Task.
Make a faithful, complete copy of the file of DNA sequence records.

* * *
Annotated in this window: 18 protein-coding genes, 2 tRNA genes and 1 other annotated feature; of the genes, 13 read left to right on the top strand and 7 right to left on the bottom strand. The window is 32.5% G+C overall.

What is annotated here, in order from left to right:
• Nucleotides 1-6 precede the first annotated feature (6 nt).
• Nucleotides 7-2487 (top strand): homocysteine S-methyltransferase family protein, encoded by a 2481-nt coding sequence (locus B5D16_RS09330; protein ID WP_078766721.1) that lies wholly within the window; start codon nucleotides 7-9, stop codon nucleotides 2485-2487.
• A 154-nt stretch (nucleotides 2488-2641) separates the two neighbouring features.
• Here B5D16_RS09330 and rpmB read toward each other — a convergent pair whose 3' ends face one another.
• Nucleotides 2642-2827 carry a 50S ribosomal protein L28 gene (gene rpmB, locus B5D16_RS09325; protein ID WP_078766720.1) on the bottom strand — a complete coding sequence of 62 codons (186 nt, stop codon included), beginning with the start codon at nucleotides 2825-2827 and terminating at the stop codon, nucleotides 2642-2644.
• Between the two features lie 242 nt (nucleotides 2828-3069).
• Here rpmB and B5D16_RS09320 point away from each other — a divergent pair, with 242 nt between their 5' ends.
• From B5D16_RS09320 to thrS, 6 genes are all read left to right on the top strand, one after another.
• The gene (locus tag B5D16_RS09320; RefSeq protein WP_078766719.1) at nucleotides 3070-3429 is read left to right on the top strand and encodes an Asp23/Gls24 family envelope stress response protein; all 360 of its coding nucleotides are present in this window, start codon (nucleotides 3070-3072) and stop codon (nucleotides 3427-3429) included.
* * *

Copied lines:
Annotated in this window: 18 protein-coding genes, 2 tRNA genes and 1 other annotated feature; of the genes, 13 read left to right on the top strand and 7 right to left on the bottom strand. The window is 32.5% G+C overall.

What is annotated here, in order from left to right:
• Nucleotides 1-6 precede the first annotated feature (6 nt).
• Nucleotides 7-2487 (top strand): homocysteine S-methyltransferase family protein, encoded by a 2481-nt coding sequence (locus B5D16_RS09330; protein ID WP_078766721.1) that lies wholly within the window; start codon nucleotides 7-9, stop codon nucleotides 2485-2487.
• A 154-nt stretch (nucleotides 2488-2641) separates the two neighbouring features.
• Here B5D16_RS09330 and rpmB read toward each other — a convergent pair whose 3' ends face one another.
• Nucleotides 2642-2827 carry a 50S ribosomal protein L28 gene (gene rpmB, locus B5D16_RS09325; protein ID WP_078766720.1) on the bottom strand — a complete coding sequence of 62 codons (186 nt, stop codon included), beginning with the start codon at nucleotides 2825-2827 and terminating at the stop codon, nucleotides 2642-2644.
• Between the two features lie 242 nt (nucleotides 2828-3069).
• Here rpmB and B5D16_RS09320 point away from each other — a divergent pair, with 242 nt between their 5' ends.
• From B5D16_RS09320 to thrS, 6 genes are all read left to right on the top strand, one after another.
• The gene (locus tag B5D16_RS09320; RefSeq protein WP_078766719.1) at nucleotides 3070-3429 is read left to right on the top strand and encodes an Asp23/Gls24 family envelope stress response protein; all 360 of its coding nucleotides are present in this window, start codon (nucleotides 3070-3072) and stop codon (nucleotides 3427-3429) included.